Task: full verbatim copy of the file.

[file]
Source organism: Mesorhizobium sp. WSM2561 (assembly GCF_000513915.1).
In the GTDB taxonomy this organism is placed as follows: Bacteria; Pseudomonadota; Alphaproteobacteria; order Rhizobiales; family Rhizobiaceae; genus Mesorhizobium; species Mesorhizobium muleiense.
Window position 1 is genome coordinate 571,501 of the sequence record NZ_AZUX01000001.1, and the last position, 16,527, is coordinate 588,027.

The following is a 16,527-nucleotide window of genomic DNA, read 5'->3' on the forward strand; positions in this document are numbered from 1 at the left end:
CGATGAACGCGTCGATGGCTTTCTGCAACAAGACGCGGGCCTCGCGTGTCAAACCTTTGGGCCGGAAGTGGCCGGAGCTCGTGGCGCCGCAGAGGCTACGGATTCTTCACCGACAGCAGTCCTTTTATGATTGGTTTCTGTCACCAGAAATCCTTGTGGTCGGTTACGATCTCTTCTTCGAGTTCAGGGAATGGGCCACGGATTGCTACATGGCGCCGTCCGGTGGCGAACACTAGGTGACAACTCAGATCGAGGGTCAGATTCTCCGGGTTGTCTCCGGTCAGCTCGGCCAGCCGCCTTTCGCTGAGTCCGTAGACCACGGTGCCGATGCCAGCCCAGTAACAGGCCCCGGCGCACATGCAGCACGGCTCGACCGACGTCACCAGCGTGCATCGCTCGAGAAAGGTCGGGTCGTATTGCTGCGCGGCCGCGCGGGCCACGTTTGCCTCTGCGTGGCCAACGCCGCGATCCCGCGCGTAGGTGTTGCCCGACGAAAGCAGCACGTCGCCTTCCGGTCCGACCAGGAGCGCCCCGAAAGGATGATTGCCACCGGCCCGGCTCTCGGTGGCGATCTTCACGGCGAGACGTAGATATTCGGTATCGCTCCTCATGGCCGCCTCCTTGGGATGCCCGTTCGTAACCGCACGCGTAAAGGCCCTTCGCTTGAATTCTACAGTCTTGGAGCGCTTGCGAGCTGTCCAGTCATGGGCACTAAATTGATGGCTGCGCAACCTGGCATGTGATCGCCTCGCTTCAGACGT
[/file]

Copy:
Source organism: Mesorhizobium sp. WSM2561 (assembly GCF_000513915.1).
In the GTDB taxonomy this organism is placed as follows: Bacteria; Pseudomonadota; Alphaproteobacteria; order Rhizobiales; family Rhizobiaceae; genus Mesorhizobium; species Mesorhizobium muleiense.
Window position 1 is genome coordinate 571,501 of the sequence record NZ_AZUX01000001.1, and the last position, 16,527, is coordinate 588,027.

The following is a 16,527-nucleotide window of genomic DNA, read 5'->3' on the forward strand; positions in this document are numbered from 1 at the left end:
CGATGAACGCGTCGATGGCTTTCTGCAACAAGACGCGGGCCTCGCGTGTCAAACCTTTGGGCCGGAAGTGGCCGGAGCTCGTGGCGCCGCAGAGGCTACGGATTCTTCACCGACAGCAGTCCTTTTATGATTGGTTTCTGTCACCAGAAATCCTTGTGGTCGGTTACGATCTCTTCTTCGAGTTCAGGGAATGGGCCACGGATTGCTACATGGCGCCGTCCGGTGGCGAACACTAGGTGACAACTCAGATCGAGGGTCAGATTCTCCGGGTTGTCTCCGGTCAGCTCGGCCAGCCGCCTTTCGCTGAGTCCGTAGACCACGGTGCCGATGCCAGCCCAGTAACAGGCCCCGGCGCACATGCAGCACGGCTCGACCGACGTCACCAGCGTGCATCGCTCGAGAAAGGTCGGGTCGTATTGCTGCGCGGCCGCGCGGGCCACGTTTGCCTCTGCGTGGCCAACGCCGCGATCCCGCGCGTAGGTGTTGCCCGACGAAAGCAGCACGTCGCCTTCCGGTCCGACCAGGAGCGCCCCGAAAGGATGATTGCCACCGGCCCGGCTCTCGGTGGCGATCTTCACGGCGAGACGTAGATATTCGGTATCGCTCCTCATGGCCGCCTCCTTGGGATGCCCGTTCGTAACCGCACGCGTAAAGGCCCTTCGCTTGAATTCTACAGTCTTGGAGCGCTTGCGAGCTGTCCAGTCATGGGCACTAAATTGATGGCTGCGCAACCTGGCATGTGATCGCCTCGCTTCAGACGT